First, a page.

Habitat for Pollinators: Improving Management of Regionally Signficant Xeric Grasslands, Barrens, and Woodlands in the Northeast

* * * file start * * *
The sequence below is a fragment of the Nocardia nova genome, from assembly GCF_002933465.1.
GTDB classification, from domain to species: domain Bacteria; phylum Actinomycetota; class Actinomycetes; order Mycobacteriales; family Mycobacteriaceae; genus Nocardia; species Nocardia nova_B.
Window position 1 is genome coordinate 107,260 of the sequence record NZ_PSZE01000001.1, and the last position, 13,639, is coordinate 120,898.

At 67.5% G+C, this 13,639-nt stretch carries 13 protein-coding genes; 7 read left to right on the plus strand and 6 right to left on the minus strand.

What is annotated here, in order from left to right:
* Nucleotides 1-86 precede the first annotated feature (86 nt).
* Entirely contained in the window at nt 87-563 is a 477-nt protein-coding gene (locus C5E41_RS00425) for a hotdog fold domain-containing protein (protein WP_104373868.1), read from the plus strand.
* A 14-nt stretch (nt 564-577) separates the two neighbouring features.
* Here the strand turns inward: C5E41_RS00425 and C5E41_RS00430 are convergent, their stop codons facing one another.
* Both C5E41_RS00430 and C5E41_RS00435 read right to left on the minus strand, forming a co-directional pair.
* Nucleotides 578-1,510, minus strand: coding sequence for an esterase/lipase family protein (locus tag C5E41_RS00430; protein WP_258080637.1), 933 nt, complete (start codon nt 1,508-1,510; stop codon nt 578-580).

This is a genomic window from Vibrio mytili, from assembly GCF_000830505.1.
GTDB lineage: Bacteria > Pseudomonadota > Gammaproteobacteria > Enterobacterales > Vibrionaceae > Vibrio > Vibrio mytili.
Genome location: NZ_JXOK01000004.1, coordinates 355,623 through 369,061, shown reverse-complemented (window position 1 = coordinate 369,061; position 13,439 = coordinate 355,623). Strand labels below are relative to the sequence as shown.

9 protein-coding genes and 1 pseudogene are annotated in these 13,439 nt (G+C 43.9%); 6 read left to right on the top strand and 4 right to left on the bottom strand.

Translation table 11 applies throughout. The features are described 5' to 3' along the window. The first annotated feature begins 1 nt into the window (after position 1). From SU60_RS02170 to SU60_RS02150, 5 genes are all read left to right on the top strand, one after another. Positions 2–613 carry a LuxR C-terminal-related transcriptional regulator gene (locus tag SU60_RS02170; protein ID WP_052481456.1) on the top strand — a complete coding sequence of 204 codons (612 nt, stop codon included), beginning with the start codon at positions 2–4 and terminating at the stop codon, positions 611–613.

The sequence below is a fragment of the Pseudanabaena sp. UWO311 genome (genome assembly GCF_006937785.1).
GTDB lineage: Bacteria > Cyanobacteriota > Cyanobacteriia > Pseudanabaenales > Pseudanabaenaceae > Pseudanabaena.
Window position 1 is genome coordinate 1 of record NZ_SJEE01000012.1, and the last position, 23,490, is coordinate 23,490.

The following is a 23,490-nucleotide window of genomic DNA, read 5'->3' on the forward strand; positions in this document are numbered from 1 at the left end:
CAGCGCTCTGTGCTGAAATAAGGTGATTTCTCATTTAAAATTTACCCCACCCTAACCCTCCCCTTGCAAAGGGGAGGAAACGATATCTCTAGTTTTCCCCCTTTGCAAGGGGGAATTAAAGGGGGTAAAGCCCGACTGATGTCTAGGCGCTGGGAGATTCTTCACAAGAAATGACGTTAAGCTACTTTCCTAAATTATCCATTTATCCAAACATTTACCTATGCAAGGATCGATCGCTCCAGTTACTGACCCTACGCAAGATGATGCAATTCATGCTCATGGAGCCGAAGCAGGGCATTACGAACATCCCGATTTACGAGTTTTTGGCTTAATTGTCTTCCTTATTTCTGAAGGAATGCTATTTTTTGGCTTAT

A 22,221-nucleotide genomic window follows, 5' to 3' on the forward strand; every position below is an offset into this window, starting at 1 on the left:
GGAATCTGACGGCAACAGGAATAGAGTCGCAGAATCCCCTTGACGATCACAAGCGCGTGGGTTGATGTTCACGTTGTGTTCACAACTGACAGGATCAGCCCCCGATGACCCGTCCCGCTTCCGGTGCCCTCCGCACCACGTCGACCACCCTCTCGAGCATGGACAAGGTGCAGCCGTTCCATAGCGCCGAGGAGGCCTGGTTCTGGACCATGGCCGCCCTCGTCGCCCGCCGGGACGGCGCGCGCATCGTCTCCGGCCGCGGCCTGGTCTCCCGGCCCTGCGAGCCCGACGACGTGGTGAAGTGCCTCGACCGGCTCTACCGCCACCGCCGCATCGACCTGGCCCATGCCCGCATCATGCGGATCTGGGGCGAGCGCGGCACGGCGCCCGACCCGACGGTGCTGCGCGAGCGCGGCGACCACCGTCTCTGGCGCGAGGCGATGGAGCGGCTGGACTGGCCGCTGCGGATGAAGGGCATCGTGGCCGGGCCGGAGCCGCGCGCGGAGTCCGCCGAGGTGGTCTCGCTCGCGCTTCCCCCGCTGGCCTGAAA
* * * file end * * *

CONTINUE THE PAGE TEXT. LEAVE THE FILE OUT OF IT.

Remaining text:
A standardized pollinator protocol was developed for the 2018 season of the Xeric Grassland, Barren, and Woodland Pollinator Conservation Project anticipated to improve the ability of Northeast states to implement cost-effective habitat management to benefit native pollinators and Regional Species of Greatest Conservation Need that depend on these priority habitats. A network of twelve organizations (state, federal, and not-for-profit), representing eight states (VA, MD, NJ, NY, MA, NH, VT, ME) enrolled to participate in the first year of this project. The sites were located in seven ecoregions within the eastern United States. All participants received the necessary equipment to collect and mail bee specimens to a central lab at the University of Massachusetts-Amherst to be processed and identified. Through a webinar, all participating sites were provided training on how collect bees using bee bowls (pan traps) and hand netting. Each site received a copy of the RCN pollinator protocol to assist in their collection efforts. An undergraduate student was hired as a summer intern to help process bees in the lab. Over the course of the season a total of 3237 bees representing 5 families, 25 genera, and 125 species have been identified to the lowest taxonomic level possible. Three species listed on State Wildlife Action Plans (SWAP) were collected. Baseline bee datasets developed from these surveys will help guide future treatment and management activities to create and restore xeric grasslands, barrens, and woodland communities.

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